It’s one of the many football truisms that people don’t miss absent players until they are. And this was the afternoon Liverpool and its unavailability issues finally caught up with them.
Much was made for several weeks of the potential impact of Mohamed Salah being out, first on Africa Cup of Nations duty and then through injury suffered while at the tournament.
And while Liverpool can consider the breach to have been successfully filled, this defeat to Arsenal was arguably the first time Salah’s brand of magic – the Egyptian, don’t forget, had struck the equaliser in the Anfield fixture between the teams in December – could have made an obvious difference.
Diogo Jota, so impressive against Chelsea in midweek, struggled to make an impact on the right. Jurgen Klopp later expressing frustration at the lack of combinations down the flank.
That was partly due to an anonymous performance from Ryan Gravenberch. He, having taken steps forward in recent performances, regressed in alarming fashion when attempting to replace the again-crocked Dominik Szoboszlai. The learning curve remains steep for the young Dutchman.
But there shouldn’t be any panic after this loss. Instead, it can serve as a reminder of just how well the Reds squad has coped with a demanding few months.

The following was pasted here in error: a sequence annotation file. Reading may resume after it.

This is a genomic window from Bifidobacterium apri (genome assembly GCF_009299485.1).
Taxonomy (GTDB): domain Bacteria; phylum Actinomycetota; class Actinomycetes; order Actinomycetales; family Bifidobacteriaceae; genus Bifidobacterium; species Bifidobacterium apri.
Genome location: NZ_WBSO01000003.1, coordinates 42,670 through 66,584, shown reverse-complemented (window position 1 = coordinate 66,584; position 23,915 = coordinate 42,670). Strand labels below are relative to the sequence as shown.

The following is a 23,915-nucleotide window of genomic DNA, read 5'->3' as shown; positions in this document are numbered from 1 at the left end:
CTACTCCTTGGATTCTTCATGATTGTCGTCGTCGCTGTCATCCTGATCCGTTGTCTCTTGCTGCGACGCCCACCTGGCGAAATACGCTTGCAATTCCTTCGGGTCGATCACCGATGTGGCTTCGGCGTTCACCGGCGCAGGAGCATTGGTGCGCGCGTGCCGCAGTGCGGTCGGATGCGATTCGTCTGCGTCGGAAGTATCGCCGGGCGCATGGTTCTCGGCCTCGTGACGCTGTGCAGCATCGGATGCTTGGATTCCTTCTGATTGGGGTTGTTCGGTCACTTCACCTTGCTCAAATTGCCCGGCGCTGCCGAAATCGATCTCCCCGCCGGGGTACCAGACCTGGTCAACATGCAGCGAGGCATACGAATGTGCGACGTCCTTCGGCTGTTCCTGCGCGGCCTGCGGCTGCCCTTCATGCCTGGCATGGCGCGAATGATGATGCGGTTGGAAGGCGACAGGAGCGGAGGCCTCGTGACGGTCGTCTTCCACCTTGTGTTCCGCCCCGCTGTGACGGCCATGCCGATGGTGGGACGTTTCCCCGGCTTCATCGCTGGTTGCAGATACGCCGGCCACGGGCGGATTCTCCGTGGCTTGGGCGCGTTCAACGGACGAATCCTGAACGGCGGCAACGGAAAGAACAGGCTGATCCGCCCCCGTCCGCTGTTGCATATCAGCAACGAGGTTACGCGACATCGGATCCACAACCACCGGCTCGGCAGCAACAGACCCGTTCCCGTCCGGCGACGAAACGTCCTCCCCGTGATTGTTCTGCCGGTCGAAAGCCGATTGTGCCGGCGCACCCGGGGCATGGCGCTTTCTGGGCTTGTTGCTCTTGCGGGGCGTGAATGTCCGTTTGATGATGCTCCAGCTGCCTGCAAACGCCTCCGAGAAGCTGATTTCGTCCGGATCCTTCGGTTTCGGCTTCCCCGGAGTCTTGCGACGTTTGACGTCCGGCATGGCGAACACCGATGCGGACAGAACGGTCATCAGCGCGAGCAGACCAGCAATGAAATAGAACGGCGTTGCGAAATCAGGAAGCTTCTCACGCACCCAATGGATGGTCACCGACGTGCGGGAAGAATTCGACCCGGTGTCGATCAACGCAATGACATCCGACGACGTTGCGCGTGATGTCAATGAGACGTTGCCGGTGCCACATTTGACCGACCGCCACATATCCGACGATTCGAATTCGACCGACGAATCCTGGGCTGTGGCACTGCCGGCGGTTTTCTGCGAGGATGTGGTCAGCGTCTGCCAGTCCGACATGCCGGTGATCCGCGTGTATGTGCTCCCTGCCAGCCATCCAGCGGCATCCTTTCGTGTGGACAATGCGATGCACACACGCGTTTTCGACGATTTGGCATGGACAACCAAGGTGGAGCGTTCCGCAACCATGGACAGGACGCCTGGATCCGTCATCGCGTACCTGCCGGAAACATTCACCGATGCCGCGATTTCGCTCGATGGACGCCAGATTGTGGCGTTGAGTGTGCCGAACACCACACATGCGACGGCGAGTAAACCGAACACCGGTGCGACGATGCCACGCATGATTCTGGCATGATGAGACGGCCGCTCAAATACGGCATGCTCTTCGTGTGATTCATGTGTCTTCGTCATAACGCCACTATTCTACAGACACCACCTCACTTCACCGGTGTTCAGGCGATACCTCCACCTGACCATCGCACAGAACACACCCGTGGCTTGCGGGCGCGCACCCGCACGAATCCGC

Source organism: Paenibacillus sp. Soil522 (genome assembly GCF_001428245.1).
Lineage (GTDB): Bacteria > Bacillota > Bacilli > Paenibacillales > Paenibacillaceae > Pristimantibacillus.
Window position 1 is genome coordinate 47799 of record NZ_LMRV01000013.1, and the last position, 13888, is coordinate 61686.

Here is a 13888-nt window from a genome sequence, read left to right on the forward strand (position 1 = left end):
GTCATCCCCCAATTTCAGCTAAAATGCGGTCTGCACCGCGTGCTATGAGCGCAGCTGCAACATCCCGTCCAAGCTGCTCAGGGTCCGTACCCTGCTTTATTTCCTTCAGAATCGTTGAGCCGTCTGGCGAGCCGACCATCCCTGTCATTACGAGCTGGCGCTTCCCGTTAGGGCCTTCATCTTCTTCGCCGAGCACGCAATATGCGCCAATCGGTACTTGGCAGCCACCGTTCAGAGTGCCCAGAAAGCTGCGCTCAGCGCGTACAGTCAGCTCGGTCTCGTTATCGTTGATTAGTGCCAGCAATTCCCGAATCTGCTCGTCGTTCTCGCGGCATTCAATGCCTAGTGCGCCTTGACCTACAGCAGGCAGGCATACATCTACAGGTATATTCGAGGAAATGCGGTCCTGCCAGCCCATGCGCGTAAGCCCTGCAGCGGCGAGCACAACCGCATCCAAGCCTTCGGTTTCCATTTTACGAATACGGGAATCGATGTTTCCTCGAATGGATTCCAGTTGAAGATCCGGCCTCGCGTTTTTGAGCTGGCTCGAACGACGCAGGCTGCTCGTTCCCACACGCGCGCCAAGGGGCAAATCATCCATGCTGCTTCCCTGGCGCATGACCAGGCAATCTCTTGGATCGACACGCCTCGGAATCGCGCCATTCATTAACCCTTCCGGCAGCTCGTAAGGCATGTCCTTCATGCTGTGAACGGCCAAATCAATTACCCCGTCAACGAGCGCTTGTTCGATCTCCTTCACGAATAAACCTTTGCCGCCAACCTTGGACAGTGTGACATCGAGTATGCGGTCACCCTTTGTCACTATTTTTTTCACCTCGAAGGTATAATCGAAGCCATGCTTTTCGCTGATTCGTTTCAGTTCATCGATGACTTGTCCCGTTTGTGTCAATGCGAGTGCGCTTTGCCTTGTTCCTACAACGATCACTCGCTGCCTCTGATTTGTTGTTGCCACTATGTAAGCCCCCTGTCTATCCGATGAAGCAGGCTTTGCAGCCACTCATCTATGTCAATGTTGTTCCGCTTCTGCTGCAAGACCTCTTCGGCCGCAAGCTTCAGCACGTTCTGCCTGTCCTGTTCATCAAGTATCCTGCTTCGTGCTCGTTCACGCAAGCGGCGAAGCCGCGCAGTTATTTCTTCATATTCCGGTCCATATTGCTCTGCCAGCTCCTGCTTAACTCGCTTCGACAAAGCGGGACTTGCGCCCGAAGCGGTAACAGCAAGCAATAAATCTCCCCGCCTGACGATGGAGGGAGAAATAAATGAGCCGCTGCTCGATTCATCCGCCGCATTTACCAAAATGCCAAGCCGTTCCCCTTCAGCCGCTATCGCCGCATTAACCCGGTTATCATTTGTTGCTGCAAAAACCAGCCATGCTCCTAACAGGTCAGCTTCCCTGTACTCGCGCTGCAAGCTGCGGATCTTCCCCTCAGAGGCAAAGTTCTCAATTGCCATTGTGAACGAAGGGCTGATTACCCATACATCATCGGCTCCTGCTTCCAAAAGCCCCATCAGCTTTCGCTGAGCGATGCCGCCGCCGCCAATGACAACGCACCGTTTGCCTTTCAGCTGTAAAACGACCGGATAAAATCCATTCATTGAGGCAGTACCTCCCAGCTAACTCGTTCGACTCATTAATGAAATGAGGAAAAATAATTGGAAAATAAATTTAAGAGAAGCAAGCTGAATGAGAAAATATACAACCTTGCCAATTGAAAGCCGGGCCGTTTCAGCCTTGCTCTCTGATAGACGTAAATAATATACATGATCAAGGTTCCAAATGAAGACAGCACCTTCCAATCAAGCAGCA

Liverpool had lack of defense against Arsenal:
The Emirates has been something of a mixed bag for Trent Alexander-Arnold in recent visits. The Premier League clash last season saw the right-back have a defensive shocker before departing injured. While in January even an outstanding display was ultimately stymied by picking up a knee problem during the closing stages.
Debate over whether the vice-captain should start here was rendered redundant by the absence of in-form Conor Bradley.
That was for compassionate reasons following the death of his father.
And on his first start in the month since that injury, Alexander-Arnold appeared very much a player who hadn’t seen much action of late.
He was slow to react to Arsenal attacks and not quite attuned to the pace of the game. It was telling that Liverpool’s plan was never for him to last the full duration.
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